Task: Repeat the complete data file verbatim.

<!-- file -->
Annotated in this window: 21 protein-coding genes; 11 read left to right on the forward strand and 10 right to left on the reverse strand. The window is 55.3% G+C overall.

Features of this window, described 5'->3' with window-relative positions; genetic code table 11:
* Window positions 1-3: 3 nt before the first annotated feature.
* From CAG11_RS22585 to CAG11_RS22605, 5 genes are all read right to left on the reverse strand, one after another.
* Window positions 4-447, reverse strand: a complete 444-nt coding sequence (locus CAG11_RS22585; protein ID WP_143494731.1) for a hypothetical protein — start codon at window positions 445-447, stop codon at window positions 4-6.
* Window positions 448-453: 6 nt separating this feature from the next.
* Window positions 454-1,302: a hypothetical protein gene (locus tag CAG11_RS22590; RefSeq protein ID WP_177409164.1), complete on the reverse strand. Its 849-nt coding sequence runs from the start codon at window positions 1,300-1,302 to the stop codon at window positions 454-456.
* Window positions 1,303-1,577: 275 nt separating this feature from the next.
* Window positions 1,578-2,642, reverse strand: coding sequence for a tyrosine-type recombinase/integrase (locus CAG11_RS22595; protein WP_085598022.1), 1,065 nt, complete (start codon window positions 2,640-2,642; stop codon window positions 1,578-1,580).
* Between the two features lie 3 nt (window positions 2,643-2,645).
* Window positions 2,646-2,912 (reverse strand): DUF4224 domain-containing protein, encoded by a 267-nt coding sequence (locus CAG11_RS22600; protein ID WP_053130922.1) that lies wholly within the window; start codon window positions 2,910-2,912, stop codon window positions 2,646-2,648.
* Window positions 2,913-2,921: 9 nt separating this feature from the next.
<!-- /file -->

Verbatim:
Annotated in this window: 21 protein-coding genes; 11 read left to right on the forward strand and 10 right to left on the reverse strand. The window is 55.3% G+C overall.

Features of this window, described 5'->3' with window-relative positions; genetic code table 11:
* Window positions 1-3: 3 nt before the first annotated feature.
* From CAG11_RS22585 to CAG11_RS22605, 5 genes are all read right to left on the reverse strand, one after another.
* Window positions 4-447, reverse strand: a complete 444-nt coding sequence (locus CAG11_RS22585; protein ID WP_143494731.1) for a hypothetical protein — start codon at window positions 445-447, stop codon at window positions 4-6.
* Window positions 448-453: 6 nt separating this feature from the next.
* Window positions 454-1,302: a hypothetical protein gene (locus tag CAG11_RS22590; RefSeq protein ID WP_177409164.1), complete on the reverse strand. Its 849-nt coding sequence runs from the start codon at window positions 1,300-1,302 to the stop codon at window positions 454-456.
* Window positions 1,303-1,577: 275 nt separating this feature from the next.
* Window positions 1,578-2,642, reverse strand: coding sequence for a tyrosine-type recombinase/integrase (locus CAG11_RS22595; protein WP_085598022.1), 1,065 nt, complete (start codon window positions 2,640-2,642; stop codon window positions 1,578-1,580).
* Between the two features lie 3 nt (window positions 2,643-2,645).
* Window positions 2,646-2,912 (reverse strand): DUF4224 domain-containing protein, encoded by a 267-nt coding sequence (locus CAG11_RS22600; protein ID WP_053130922.1) that lies wholly within the window; start codon window positions 2,910-2,912, stop codon window positions 2,646-2,648.
* Window positions 2,913-2,921: 9 nt separating this feature from the next.